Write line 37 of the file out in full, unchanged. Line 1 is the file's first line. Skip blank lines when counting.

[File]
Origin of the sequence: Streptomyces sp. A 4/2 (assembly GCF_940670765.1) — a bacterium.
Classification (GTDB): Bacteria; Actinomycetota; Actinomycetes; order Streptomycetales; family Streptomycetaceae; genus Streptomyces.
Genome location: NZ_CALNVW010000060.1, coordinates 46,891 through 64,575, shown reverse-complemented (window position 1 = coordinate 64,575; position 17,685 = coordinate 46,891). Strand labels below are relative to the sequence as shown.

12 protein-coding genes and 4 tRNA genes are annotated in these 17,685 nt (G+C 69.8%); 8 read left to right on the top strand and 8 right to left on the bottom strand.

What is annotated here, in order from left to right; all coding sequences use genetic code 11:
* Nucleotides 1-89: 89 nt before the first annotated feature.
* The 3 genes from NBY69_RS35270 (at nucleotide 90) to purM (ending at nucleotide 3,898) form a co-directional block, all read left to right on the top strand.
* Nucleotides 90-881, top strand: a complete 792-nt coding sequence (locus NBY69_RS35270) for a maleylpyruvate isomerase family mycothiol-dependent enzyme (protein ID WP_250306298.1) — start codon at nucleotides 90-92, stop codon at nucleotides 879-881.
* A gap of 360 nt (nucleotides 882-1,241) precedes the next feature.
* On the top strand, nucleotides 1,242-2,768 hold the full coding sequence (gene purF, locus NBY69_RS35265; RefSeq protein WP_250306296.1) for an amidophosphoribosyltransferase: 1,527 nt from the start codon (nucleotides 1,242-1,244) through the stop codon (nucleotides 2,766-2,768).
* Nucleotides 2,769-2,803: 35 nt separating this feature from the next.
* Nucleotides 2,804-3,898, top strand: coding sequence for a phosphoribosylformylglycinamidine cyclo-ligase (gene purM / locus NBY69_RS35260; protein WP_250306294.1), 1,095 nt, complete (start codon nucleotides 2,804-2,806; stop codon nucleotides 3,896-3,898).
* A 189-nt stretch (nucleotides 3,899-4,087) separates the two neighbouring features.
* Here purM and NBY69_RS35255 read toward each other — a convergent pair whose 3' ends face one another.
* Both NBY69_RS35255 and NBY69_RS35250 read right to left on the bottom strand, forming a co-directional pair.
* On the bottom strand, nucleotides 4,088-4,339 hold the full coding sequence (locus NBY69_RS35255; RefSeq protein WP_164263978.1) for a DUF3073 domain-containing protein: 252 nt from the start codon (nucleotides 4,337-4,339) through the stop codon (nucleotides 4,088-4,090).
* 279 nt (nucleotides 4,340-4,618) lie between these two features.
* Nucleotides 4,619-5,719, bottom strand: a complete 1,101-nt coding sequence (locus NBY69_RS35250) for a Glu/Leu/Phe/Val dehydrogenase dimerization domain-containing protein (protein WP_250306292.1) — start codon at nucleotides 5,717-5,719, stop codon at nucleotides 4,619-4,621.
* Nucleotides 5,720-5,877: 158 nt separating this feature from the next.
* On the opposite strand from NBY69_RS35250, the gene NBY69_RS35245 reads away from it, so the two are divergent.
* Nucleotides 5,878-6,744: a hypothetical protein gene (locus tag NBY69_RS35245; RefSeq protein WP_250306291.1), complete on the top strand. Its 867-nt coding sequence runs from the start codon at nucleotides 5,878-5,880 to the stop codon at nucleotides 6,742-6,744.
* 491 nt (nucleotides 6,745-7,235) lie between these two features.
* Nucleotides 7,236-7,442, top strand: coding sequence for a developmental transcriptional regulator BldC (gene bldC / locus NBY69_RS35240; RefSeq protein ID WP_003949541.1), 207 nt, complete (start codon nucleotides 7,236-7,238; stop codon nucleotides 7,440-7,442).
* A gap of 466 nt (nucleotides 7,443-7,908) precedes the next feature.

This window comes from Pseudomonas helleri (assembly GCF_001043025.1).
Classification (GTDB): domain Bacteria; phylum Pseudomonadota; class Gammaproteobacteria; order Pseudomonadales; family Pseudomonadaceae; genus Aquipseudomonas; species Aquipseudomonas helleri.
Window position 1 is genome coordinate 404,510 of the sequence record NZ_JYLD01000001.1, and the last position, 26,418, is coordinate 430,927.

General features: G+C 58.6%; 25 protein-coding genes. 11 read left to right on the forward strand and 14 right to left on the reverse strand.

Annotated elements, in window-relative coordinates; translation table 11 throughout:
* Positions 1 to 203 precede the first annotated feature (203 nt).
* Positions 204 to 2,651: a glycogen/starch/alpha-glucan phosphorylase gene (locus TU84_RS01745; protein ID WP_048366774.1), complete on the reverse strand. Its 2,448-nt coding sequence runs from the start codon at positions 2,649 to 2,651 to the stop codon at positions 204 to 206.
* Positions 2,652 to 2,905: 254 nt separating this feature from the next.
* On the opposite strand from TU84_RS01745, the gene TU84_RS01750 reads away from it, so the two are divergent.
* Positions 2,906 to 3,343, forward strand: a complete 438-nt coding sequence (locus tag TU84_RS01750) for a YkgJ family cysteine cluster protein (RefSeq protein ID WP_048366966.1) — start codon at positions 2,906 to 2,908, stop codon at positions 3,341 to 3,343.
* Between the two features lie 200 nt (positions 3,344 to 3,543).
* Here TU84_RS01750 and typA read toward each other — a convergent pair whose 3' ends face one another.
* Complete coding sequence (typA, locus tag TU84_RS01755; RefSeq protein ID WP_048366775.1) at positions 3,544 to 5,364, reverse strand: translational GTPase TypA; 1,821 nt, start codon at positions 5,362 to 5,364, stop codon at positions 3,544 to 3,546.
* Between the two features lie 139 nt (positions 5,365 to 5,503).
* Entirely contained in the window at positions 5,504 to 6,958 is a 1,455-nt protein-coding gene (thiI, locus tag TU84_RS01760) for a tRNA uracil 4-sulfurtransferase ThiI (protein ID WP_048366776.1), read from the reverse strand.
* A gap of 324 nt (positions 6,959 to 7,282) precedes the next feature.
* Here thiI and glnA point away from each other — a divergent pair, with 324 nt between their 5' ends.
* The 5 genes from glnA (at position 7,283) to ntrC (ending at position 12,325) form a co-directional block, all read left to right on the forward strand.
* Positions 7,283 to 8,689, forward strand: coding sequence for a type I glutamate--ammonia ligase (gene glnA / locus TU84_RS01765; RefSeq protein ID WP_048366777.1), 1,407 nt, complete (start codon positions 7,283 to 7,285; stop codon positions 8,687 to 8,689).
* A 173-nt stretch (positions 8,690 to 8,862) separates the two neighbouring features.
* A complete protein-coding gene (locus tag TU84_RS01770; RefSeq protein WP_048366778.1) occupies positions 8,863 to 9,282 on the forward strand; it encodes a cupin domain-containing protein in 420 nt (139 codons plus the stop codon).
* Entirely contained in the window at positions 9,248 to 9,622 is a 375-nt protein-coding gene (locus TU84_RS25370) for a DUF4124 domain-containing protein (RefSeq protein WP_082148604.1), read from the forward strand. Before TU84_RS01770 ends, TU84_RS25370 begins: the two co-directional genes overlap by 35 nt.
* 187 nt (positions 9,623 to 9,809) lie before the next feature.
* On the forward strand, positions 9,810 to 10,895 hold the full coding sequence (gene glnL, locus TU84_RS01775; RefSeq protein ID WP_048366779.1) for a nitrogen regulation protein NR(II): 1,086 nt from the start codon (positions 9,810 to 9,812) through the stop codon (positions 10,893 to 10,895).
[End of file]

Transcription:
* Complete coding sequence (typA, locus tag TU84_RS01755; RefSeq protein ID WP_048366775.1) at positions 3,544 to 5,364, reverse strand: translational GTPase TypA; 1,821 nt, start codon at positions 5,362 to 5,364, stop codon at positions 3,544 to 3,546.